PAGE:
Endotoxins – toxic compounds released when bacteria die, such as lipopolysaccharides from the cell walls of gram-negative bacteria – are immunogenic and inflammatory. A large influx of endotoxins into the body is “endotoxemia” – poisoning by endotoxins. As little as 2 nanograms LPS per kilogram body weight will induce fever, and 1 microgram LPS per kilogram of body weight will induce shock. [2]

Diseases caused by endotoxemia include:

  • Hepatitis [3]
  • Diabetes [4]
  • Heart disease [5]
  • Obesity [6]
  • Pulmonary hypertension [7]
  • Dyslipidemia [8]
  • Chronic kidney disease [9]

Many of today’s most prevalent diseases are caused by chronic endotoxemia.

So it behooves us to avoid it. If endotoxemia is fundamentally caused by the loss of a protective mucosal layer in the gut, how do we assure healthy production of mucus?

A recent paper sheds valuable light on that question.

Natural Whole Foods, High-Fat Diets, and Gut Health

It’s well known that in mice, “high-fat diets” induce endotoxemia. But these diets aren’t necessarily high in fat – any pelleted rodent food in which fat provides more than 20% of calories may be called “high-fat.” The critical difference of “high-fat diets” from chow is that they are composed of purified nutrients – starch, sugar, oil, vitamins, and minerals – whereas chow is composed of natural whole foods such as wheat, corn, and seeds.

A recent study tried to distinguish whether the cause of endotoxemia is the fat, or the purified starch, sugar, and oil. It made up three diets of varying fat content (8%, 48%, and 74% of energy respectively), but composed of natural whole foods. [10]

The result was remarkable:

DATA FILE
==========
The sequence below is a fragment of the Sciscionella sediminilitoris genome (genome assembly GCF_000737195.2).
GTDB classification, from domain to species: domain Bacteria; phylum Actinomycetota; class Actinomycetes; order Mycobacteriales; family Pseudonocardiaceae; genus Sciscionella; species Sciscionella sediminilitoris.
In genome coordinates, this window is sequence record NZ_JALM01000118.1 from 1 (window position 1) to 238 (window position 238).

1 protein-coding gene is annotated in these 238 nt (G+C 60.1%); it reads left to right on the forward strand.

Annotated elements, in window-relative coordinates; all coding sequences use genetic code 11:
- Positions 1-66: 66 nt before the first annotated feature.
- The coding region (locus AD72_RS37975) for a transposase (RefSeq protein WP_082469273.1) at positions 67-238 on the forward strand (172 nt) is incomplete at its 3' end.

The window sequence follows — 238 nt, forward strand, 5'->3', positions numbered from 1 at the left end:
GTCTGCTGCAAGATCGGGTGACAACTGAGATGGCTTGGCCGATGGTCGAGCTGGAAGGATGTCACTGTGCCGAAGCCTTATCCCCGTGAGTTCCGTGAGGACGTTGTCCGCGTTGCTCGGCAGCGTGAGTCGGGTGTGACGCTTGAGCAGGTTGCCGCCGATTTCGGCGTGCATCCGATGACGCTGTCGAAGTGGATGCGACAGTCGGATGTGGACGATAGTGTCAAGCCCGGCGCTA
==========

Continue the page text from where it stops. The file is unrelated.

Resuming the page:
[U]sing complex [i.e. natural whole foods] HFD, no associations were observed between dietary lipid amounts and the magnitude of endotoxemia, inflammation, and physiological alterations developed.

It turns out the endotoxemia that typically develops on high-fat diets is due to getting the calories from purified sources – starch, sugar, oil – rather than from whole foods. On a whole foods diet, the amount of endotoxin entering the body is more or less independent of the amount of fat consumed.

This is surprising in one respect. Lipopolysaccharide is fat-loving and enters the body along with dietary fat. So it stands to reason that a higher-fat diet would carry more endotoxin into the body.

But it turns out the body has mechanisms to regulate how much endotoxin enters the body. It wants a small amount so that the immune system can sample the gut microbiome, but not so much as to cause inflammation.

The primary mechanism for controlling endotoxin influx? Mucus production. The study noted that the mice eating higher-fat “had an increased number of goblet cells … [and] an increased MUC2 production.” MUC2 is mucin-2, the primary component of mucus in the gut.

Here is a picture with mucin-2 in the mucin-producing goblet cells stained red:

disease begins in mucus 02

It’s obvious that mucin production goes up dramatically as the fat content of the diet increases.

The study concludes,